On the weekends of Feb. 13 and 20, SigEp members were under a membership review with an Alumni Advisory Council (the Council). The Council is set up by SigEp nationals who will decide the fate of the remaining brothers. The membership review was optional for the students, and out of 51 registered SigEp members in the fall, only 25 signed up for the review.
“They do an interview with a group of alumni to get back into the organization,” said Ryan O’Rourke, Greek Life coordinator. “[The Council] is people who don’t have a close connection to the chapter, and they will interview those members to see who meets the criteria to come back when the organization is allowed to return next January.”
According to O’Rourke, the Council asked for character references for each brother as well as information about each brother’s Greek Life office involvement, grades and conduct issues.
“I think they are trying to base it on a leadership component: whether they’ve done [community] service hours, what their grades look like, and [whether they've] been outstanding members of the FAU community,” said O’Rourke.
Once the Council decides who stays and who goes, they must send a roster list of the returning members to the Dean of Students Office to be approved.
If, at any point, the Dean of Students Office finds SigEp responsible for any other violations of the Code of Conduct during their suspension and probation period, they will increase the severity of the punishment.
If all goes as planned, SigEp might be back at FAU in spring 2011.
Epsilon (SigEp) was to be suspended from FAU’s campuses for a year because of hazing, the top members of the Greek Life organizations met for a meeting about hazing.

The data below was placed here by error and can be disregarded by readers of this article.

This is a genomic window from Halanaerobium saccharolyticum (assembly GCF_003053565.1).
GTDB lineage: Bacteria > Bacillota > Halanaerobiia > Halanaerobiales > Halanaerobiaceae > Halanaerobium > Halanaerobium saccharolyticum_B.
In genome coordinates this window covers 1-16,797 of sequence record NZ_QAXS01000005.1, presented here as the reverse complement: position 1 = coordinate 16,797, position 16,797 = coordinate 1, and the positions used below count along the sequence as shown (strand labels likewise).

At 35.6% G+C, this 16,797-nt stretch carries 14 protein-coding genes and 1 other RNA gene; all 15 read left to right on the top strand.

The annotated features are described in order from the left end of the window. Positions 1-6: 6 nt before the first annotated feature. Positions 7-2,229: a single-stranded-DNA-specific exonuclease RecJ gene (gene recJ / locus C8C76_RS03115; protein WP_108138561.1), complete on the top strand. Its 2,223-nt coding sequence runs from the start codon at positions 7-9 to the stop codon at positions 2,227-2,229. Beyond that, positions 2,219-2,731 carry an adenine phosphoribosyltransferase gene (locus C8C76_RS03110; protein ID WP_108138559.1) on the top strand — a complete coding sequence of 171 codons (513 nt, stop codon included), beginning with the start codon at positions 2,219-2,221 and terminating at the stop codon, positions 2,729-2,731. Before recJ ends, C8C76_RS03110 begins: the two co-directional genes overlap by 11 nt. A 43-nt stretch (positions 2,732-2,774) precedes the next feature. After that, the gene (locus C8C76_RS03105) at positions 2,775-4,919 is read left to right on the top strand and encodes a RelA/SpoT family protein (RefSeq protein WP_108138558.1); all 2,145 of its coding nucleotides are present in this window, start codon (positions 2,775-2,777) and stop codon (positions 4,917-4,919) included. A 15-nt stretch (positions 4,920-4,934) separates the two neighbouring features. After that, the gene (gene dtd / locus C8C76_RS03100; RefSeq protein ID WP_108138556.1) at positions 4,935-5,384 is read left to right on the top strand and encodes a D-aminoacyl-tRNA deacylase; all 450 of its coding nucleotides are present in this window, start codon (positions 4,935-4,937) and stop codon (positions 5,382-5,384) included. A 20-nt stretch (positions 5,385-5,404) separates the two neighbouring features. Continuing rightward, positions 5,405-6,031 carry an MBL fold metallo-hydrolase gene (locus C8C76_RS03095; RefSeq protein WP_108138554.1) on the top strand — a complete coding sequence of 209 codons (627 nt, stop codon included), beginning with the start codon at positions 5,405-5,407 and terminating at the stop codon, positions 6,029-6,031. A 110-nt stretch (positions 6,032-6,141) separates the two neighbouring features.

On Monday, Jan. 25, in the Boca Student Union, Charles Brown, senior vice president for Student Affairs, made it clear that hazing is not tolerated at FAU. Prompted by the recent SigEp suspension, Brown called a meeting for the executive officers and presidents of Greek Life to talk about the effects of hazing at FAU, the legal aspects and the university policies.
The meeting, held by Terry Mena, Audra Lazarus (lawyer), Corey King, Charles Brown and Sean O’Brien, began a half-hour late, starting at 5:30 p.m. instead of 5 p.m.
Mena began by giving the Greek Life executive board members a brief overview of the investigation against SigEp, their suspension and the repercussions they are facing.
“The only thing they should be doing is being students,” explained Mena, when explaining what SigEp brothers are allowed to do during the suspension period.
King then took the floor and clarified the definition of hazing, defined in the blue student handbook as: “I do not have the right to endanger others or myself.”
“SigEp may do nothing as a group,” intervened Lazarus. “The trouble you can get into at FAU is small compared to state and federal law.”
She explained any hazing activities are against the law, and organization members can face a third-degree felony.
The panel explained the incident with SigEp was the worst they had seen in three years, and any future hazing incidents will see harder repercussions.
“We will be very harsh when it comes to any form of hazing,” said Brown.
At the end of the meeting, Greek Life executive board members were able to ask the panel questions regarding the incident and to get clarifications on the guidelines for zero tolerance to hazing.
Some members of Greek Life made it clear that they were unhappy about the “light” punishment SigEp received.
Del Davis, president of Kappa Alpha Psi, said he thought SigEp was getting a slap on the wrist, and that if it was his fraternity, they would be booted off campus for good.
Lazarus replied, “It’s on an individual case.”
Davis later explained that other Kappa Alpha Psi chapters have a history of hazing on the national level. He feels that if it was his counsel in SigEp’s shoes, they wouldn’t have any chance of coming back.